All of the other circulation pump control strategies DEG tested used significantly more energy than was used by the demand-controlled system. It took less energy to operate the house with the demand-controlled pump than it would have to run it without any recirculation system at all.
According to the DEG report, run time of the demand-controlled pump could have been significantly reduced by eliminating false signals. Due to the location of the motion sensors chosen for the experiment, 70% of the total number of signals sent to the pump were false. False signals occurred when the motion sensor saw motion and sent a signal to the controls, which allowed the pump to run until the main circulation trunk line was primed with hot water. If these extra signals had been eliminated, pump run times would have been around 0.24 minutes per gallon of hot water used, and the energy required to run the properly configured system would have been 25 therms per year.
The measured energy and water savings were realized in a house where the branch piping was not intentionally configured to minimize the volume of water between the fixtures and the circulation loop. In a structured plumbing system, it would be possible to reduce the waste and wait by an additional 50%. Combining the structured plumbing with significantly reduced unintentional activation would reduce energy consumption still further. This optimized configuration would use less than the energy used by the traditional recirculation system to keep the main circulation trunk line hot, and less than the energy normally associated with running water down the drain.
Demand-controlled pumping systems can be installed on trunk and branch systems both in new construction and in retrofits, and on structured plumbing systems installed in new construction or during a major rehab.
Trunk and Branch Plumbing
Trunk and branch plumbing is the most common type of hot water distribution system found in both new and existing single-family homes. It is characterized by one main trunk line coming from the water heater that runs toward the furthest fixture.No particular effort is made to optimize the length or volume of the branch lines serving individual fixtures.The pipes are seldom insulated. Sometimes there are two main lines coming from the water heater to serve fixtures in different parts of the house. In this case, there are really two separate hot water distribution systems, each with its own waste of water, energy, and time.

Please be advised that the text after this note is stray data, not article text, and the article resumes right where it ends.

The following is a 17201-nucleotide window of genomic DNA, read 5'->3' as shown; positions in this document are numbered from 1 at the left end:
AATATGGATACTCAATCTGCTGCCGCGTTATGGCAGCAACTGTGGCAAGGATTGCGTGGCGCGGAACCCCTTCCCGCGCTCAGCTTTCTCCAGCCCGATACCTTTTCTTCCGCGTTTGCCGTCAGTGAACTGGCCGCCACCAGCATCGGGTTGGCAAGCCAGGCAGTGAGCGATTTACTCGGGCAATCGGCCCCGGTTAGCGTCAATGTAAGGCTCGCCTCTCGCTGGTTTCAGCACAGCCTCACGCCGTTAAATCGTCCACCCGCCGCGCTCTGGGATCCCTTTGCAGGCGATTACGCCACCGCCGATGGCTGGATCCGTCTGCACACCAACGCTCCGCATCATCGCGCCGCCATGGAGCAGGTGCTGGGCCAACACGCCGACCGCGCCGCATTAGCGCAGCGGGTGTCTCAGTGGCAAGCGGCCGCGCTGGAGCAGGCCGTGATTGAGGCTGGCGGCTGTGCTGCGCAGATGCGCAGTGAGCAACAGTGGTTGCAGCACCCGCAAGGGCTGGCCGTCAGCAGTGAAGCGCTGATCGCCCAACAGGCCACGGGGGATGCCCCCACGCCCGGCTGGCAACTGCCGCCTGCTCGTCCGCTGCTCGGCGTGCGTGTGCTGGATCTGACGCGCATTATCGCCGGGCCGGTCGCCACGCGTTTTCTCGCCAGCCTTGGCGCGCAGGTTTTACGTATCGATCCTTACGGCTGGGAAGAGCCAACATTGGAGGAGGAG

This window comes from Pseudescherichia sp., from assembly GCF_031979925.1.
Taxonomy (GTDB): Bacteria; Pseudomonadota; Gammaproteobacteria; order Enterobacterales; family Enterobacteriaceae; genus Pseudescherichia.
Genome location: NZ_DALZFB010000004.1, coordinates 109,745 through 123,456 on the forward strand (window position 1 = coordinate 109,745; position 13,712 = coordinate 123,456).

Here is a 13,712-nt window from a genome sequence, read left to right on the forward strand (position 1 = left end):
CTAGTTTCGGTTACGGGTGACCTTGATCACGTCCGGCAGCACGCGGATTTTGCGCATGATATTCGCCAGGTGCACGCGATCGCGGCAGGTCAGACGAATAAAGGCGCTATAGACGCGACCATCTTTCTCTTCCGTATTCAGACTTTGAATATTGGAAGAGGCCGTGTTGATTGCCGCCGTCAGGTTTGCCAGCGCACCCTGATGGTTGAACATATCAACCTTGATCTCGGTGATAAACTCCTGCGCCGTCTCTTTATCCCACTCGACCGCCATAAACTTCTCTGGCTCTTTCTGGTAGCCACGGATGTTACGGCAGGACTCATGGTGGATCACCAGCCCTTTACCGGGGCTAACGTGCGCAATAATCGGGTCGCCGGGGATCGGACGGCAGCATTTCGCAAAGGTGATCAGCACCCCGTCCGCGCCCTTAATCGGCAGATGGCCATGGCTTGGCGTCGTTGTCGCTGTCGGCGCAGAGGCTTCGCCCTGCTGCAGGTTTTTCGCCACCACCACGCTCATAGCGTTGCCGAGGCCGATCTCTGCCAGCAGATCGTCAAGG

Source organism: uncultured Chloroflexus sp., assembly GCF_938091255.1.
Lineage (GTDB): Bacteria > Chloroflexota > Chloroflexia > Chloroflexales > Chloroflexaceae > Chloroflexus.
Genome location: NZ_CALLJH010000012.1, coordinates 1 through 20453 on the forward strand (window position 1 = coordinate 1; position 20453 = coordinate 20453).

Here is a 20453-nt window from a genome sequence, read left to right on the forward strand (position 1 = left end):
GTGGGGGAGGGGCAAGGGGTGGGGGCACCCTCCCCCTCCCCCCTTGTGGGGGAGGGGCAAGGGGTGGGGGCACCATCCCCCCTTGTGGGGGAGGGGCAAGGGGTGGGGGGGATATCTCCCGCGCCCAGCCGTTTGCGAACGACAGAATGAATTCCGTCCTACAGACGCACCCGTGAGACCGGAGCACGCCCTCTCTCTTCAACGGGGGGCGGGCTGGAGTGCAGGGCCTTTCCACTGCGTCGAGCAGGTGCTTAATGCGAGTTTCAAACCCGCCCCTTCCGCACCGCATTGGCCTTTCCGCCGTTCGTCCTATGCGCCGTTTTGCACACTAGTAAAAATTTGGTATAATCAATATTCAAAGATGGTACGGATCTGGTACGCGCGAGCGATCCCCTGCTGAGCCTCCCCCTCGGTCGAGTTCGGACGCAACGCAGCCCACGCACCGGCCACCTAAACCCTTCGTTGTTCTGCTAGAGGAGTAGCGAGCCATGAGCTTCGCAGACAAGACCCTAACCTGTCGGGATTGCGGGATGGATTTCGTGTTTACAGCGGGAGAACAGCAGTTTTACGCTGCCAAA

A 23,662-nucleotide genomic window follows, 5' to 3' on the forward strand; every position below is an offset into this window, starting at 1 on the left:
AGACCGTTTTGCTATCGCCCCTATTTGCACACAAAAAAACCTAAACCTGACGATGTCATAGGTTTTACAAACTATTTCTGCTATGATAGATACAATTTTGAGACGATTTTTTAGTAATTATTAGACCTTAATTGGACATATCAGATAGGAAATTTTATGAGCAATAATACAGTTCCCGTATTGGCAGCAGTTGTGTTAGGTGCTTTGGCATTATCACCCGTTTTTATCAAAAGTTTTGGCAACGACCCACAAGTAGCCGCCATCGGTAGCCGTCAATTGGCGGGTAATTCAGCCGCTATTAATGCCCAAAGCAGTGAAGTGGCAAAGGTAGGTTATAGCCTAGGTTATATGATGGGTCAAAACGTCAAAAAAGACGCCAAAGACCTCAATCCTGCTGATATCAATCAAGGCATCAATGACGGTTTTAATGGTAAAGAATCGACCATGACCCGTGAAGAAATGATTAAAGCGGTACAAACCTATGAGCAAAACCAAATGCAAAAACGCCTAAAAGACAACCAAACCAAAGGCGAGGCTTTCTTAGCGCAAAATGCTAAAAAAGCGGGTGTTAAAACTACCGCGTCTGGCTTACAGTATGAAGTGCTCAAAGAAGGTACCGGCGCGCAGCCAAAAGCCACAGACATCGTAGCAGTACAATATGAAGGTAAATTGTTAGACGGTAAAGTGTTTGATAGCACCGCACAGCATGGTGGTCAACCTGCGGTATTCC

The reduction in water waste will depend greatly on the configuration of the plumbing in the house. In particular it will depend on the volume of water between the water heater and the fixtures, on how many and which fixtures are on the same trunk line or lines, and on the volume of water in the branch lines off the trunk line.These are the structural variables. There are also behavioral variables, such as whether the occupants turn on the water and then leave, returning when they think that hot water has arrived at the fixture, and on whether hot water events are clustered together or spread out intermittently throughout the day. The savings described here only accrue from improving the structural waste; changing behavioral patterns would generate additional savings.
According to the Aquacraft report, the average daily hot water use per household ranges from 60 to 80 gallons per day. According to the ORNL study, the water savings potential ranges from 10 to 30 gallons per day. Drawing on these two ranges, the average household could save between 12.5% and 50% of its daily hot water consumption by using a demand-controlled pumping system. It is useful to note that the waste is greater than the potential savings;you can’t save more than you waste.
In retrofit applications, it is unlikely that any effort will be made to reconfigure the piping to reroute the trunk lines to minimize the volume in the branch lines. In new construction, the typical installations of trunk and branch plumbing do not consider this either. In both cases, the potential savings are less than would be possible with structured plumbing,which is discussed below.A conservative assumption is that the savings from using a demand-controlled pumping system on trunk and branch plumbing systems are l5% of daily water use.
Additional energy savings are possible when demand-controlled pumping systems are used with structured plumbing. Structured plumbing includes
• a circulation loop that is as short as is practical and that has as few hard elbows as possible;
• fixtures or appliances that are located within 10 plumbing feet of the circulation loop on branch lines that are no larger than 1/2 inch diameter;
• insulation (R-3 minimum) on all of the hot water pipes; and
• an on-demand pumping system with electronic controls and activation mechanisms placed in key locations throughout the house, generally one per hot water-using location.